P1050740I expect that this year will be filled with books for my research, so I’m preparing for less fiction and more history. More Indians and Mozambicans and east African and southern African themes. I’m finally dropping the goal down to 40 books, so I can avoid the inclination to read crappy ebooks to hit a target. I’m going to save my life minutes for real stories that matter and for texts that have value.

Cheers to a more value dense 2015, filled with really awesome bookmarks!

Where to spend my first $15 of 2015?

Unknown-1I’m struggling with whether or not to buy Nicki Minaj’s next album….

I didn’t even know the name of the album until I googled it to write this post, but after hearing a number of singles (for free) from any number of radio stations, websites, and songbirds over the last month, I’m feeling like I just might make a purchase.  Oh, but there’s so much to consider.

I buy maybe 3 albums every year. Let’s not discuss how I have such an extensive music collection, but rather let’s talk about why I don’t bother to buy albums.

1) I usually only like 5 songs off of any EP.

2) With so many free ways to get music, making a purchase feels like a political statement I should really think long and hard about.

And 3) Apple already runs my life. Buying one more damn thing from itunes feels like I’m giving in to THE MAN!

What does all this have to do with Nicki Minaj? Not much, except #2. I’m a Barnard woman and I’m not supposed to want to buy music with a song cover that’s this purely hyper sexualized, with no pithy or sarcastic elements to mask it. And she’s got her own misogynist tendencies, which my $40,000 per year education tells me I’m not supposed to appreciate. If I put my money where my mouth is (or ears are), I’m supposed to stand by these feminist principles I paid so dearly for. Lord knows I don’t want my underage daughter or anyone’s for that matter listening to Nicki talk about ass shots, but… I am not my daughter, now am I? I am an adult woman who can appreciate a variety of content, even when packaged in a way that I would normally detest. Herein lies the rub…

Those Jordans are hot. She probably spent a whole $500 on that cover, sneakers included, which shows a business acumen I can appreciate. If it’s her natural butt or not really doesn’t matter to me. And I have a tendency not to like people – men or women – so I can relate to her words. Last, but not least, anyone who openly says they have NOT had sex with Lil’ Wayne is a woman I can believe in. (It seems like all the women he sleeps with have his progeny to prove it.)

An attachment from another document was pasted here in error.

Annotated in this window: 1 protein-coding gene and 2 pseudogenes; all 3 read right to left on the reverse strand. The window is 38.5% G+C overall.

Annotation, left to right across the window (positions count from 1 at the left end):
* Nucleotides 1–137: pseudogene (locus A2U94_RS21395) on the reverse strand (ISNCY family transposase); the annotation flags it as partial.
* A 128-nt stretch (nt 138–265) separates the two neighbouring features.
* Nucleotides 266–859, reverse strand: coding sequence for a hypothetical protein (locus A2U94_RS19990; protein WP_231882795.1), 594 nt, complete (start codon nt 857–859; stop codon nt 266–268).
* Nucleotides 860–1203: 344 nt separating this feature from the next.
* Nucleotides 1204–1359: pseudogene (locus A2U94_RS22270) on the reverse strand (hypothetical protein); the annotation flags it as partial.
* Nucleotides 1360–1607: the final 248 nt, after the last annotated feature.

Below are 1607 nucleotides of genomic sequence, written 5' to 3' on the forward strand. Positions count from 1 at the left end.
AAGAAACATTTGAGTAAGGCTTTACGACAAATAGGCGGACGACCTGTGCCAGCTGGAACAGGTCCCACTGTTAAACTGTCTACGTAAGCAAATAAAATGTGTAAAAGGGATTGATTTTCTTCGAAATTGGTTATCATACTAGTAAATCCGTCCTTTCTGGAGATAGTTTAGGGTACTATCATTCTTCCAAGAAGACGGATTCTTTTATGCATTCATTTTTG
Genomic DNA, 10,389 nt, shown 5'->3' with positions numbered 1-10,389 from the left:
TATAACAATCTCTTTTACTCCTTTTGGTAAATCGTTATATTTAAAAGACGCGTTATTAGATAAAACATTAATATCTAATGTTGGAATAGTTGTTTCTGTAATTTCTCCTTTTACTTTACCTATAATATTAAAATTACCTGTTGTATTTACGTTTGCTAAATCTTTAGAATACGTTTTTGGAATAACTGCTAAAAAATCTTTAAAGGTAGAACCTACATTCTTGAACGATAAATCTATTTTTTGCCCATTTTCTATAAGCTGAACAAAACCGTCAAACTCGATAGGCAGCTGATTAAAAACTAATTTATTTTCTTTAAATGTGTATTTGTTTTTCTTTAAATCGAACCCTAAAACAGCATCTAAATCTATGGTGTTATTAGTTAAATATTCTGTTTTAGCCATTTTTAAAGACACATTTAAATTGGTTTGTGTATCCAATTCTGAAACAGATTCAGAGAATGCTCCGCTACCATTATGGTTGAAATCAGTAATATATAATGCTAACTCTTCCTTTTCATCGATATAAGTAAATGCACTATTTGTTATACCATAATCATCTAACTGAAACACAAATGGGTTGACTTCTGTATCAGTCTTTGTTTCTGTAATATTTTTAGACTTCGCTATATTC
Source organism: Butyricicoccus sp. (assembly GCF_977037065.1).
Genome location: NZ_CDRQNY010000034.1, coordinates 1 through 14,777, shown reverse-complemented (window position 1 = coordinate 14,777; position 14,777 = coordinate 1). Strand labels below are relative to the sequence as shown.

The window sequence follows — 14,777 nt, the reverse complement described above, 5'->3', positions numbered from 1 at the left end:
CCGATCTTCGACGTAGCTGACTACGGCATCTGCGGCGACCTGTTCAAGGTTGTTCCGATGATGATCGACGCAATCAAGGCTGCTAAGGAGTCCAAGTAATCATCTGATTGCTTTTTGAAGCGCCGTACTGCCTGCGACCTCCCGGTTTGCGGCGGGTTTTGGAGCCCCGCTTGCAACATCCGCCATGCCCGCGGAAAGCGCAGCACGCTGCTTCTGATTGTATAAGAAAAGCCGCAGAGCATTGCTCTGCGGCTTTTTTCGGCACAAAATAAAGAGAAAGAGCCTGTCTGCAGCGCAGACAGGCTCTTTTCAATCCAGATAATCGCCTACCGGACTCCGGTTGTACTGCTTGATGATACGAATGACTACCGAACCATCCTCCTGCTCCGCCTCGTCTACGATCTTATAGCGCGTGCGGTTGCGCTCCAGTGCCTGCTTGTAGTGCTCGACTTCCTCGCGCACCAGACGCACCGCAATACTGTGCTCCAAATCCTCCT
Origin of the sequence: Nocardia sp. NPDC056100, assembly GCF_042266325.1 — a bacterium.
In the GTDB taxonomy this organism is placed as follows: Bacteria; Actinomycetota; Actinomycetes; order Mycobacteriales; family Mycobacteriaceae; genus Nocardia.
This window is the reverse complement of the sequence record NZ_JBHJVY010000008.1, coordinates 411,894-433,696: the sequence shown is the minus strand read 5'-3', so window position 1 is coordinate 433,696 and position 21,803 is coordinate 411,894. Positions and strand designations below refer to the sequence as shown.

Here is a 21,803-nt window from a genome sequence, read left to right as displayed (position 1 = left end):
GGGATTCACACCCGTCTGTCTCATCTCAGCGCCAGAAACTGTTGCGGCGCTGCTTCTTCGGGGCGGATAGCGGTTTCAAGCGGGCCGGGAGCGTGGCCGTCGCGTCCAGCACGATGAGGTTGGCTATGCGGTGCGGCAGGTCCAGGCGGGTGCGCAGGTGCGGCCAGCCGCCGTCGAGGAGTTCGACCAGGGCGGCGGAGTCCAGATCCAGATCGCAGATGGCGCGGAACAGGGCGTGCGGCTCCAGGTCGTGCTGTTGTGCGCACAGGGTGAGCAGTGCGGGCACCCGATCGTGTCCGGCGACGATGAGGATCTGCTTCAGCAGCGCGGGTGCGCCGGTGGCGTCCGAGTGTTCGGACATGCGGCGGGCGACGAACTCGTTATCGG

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Let’s put this all into context. The last albums I purchased were back in February 2014 when I bought three albums in one week.  Majestic Casual pt 1, Blurred Lines by Robin Thicke and Rebellious Soul by K. Michelle. The latter 2 were purchased because I got cheap tickets to see them in concert and I couldn’t be the only one in the nose bleeds not knowing the words. And the first one is probably my favorite album of the year! It gets listened to wayyyy more than anything else I currently own. Revisit above reference to my approx. 3 album/ year quota. It’s been met. But, 2015 is just around the corner.

Do I want to start my year off like this?

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When she wore a lot of pink and was on that whole Harajaku negress tip, she was so lame to me I had no words to describe how little interest I had in anything she did, said or produced. Now, she’s a human again. She’s got a much needed make under, though she still sounds like an updated/remixed Lil’ Kim from Queens, and I kinda like her. I feel ashamed for even admitting that I want to hear more from “the Minaj,” (as Mama Dee would probably call her) but she shut down Iggy Azalea publicly and it got me to thinking… maybe she stands for something more than a butt squat in really nice customs. Shouldn’t I give her the benefit of the doubt?

I’m an almost 30 year old woman, with more degrees than a thermometer, and I’m trying to figure out what my inclination to spend my first $15 of the new year on tunes of “the Nick” (the other name that Mama Dee might call her) really says about me?

Am I ratchet?

Too Close for Kenya

Flor da Kangra, Dharmsala, India 2013The terror attacks in Kenya have weighed heavy on my heart. So much so that it’s taken til  now and with great deliberation to even discuss my disdain for the entire affair. My peripheral intersection with the events in Nairobi’s Westgate Mall have left me grieving — perhaps for a sense of youthful immortality that has, apparently, died a quiet death.

Like 9/11, Nairobi’s attacks affected me around the edges in a way that some might say have shaped me. When those four planes headed West ward they departed from both a town I’m from and a town I was residing in at the time. Only years later when I moved to New York for almost 7 years would I associate those events with those towers. My fears, at the time, weren’t for people in the WTC, but for people possibly on those planes. Had my aunt Trudy traveled for work that week? Wasn’t a friend’s parent traveling from Logan? Such were my thoughts then and thankfully my people weren’t on those planes. I wasn’t touched – some might say – because they weren’t touched. Yet, sealed in that close call somewhere was the feeling that if it could happen so close to home and spare me and mine, perhaps this would always be the case.